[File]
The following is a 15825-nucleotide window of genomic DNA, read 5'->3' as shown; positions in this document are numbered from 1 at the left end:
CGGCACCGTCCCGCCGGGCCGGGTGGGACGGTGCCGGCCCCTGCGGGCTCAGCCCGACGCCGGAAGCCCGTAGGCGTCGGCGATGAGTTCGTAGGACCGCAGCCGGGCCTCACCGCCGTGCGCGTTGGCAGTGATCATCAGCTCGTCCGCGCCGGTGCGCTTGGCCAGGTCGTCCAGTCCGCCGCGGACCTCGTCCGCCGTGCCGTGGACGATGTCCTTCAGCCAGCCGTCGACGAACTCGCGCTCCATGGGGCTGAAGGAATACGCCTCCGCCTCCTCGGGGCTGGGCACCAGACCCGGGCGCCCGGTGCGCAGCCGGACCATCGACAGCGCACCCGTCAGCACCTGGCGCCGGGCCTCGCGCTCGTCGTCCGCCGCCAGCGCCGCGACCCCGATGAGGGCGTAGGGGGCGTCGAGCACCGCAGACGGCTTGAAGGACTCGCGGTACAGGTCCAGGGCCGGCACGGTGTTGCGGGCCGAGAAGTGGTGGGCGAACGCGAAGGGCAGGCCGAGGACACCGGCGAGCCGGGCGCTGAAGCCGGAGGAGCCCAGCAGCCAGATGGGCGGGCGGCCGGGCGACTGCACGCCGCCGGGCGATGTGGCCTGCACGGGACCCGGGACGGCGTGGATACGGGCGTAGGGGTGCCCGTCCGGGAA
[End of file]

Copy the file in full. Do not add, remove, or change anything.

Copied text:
The following is a 15825-nucleotide window of genomic DNA, read 5'->3' as shown; positions in this document are numbered from 1 at the left end:
CGGCACCGTCCCGCCGGGCCGGGTGGGACGGTGCCGGCCCCTGCGGGCTCAGCCCGACGCCGGAAGCCCGTAGGCGTCGGCGATGAGTTCGTAGGACCGCAGCCGGGCCTCACCGCCGTGCGCGTTGGCAGTGATCATCAGCTCGTCCGCGCCGGTGCGCTTGGCCAGGTCGTCCAGTCCGCCGCGGACCTCGTCCGCCGTGCCGTGGACGATGTCCTTCAGCCAGCCGTCGACGAACTCGCGCTCCATGGGGCTGAAGGAATACGCCTCCGCCTCCTCGGGGCTGGGCACCAGACCCGGGCGCCCGGTGCGCAGCCGGACCATCGACAGCGCACCCGTCAGCACCTGGCGCCGGGCCTCGCGCTCGTCGTCCGCCGCCAGCGCCGCGACCCCGATGAGGGCGTAGGGGGCGTCGAGCACCGCAGACGGCTTGAAGGACTCGCGGTACAGGTCCAGGGCCGGCACGGTGTTGCGGGCCGAGAAGTGGTGGGCGAACGCGAAGGGCAGGCCGAGGACACCGGCGAGCCGGGCGCTGAAGCCGGAGGAGCCCAGCAGCCAGATGGGCGGGCGGCCGGGCGACTGCACGCCGCCGGGCGATGTGGCCTGCACGGGACCCGGGACGGCGTGGATACGGGCGTAGGGGTGCCCGTCCGGGAA